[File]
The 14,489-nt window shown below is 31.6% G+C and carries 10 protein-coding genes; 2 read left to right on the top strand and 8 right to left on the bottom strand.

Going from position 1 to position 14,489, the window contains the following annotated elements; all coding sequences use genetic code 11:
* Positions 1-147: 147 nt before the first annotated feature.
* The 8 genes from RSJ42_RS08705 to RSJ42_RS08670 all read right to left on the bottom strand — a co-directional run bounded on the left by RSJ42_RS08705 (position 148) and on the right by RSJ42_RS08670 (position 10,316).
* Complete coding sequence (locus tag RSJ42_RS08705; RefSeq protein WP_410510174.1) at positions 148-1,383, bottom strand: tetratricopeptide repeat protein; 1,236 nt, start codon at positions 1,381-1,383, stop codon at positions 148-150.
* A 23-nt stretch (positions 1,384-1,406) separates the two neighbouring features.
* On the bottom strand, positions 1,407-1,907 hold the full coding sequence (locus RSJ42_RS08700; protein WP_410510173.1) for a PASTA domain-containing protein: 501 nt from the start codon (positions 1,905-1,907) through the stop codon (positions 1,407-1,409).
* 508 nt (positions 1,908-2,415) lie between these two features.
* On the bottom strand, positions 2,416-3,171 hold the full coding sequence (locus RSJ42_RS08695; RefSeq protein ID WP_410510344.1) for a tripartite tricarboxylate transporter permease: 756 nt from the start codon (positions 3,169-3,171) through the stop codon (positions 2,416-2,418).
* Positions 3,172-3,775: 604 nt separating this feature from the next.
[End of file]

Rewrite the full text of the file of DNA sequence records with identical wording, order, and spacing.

The 14,489-nt window shown below is 31.6% G+C and carries 10 protein-coding genes; 2 read left to right on the top strand and 8 right to left on the bottom strand.

Going from position 1 to position 14,489, the window contains the following annotated elements; all coding sequences use genetic code 11:
* Positions 1-147: 147 nt before the first annotated feature.
* The 8 genes from RSJ42_RS08705 to RSJ42_RS08670 all read right to left on the bottom strand — a co-directional run bounded on the left by RSJ42_RS08705 (position 148) and on the right by RSJ42_RS08670 (position 10,316).
* Complete coding sequence (locus tag RSJ42_RS08705; RefSeq protein WP_410510174.1) at positions 148-1,383, bottom strand: tetratricopeptide repeat protein; 1,236 nt, start codon at positions 1,381-1,383, stop codon at positions 148-150.
* A 23-nt stretch (positions 1,384-1,406) separates the two neighbouring features.
* On the bottom strand, positions 1,407-1,907 hold the full coding sequence (locus RSJ42_RS08700; protein WP_410510173.1) for a PASTA domain-containing protein: 501 nt from the start codon (positions 1,905-1,907) through the stop codon (positions 1,407-1,409).
* 508 nt (positions 1,908-2,415) lie between these two features.
* On the bottom strand, positions 2,416-3,171 hold the full coding sequence (locus RSJ42_RS08695; RefSeq protein ID WP_410510344.1) for a tripartite tricarboxylate transporter permease: 756 nt from the start codon (positions 3,169-3,171) through the stop codon (positions 2,416-2,418).
* Positions 3,172-3,775: 604 nt separating this feature from the next.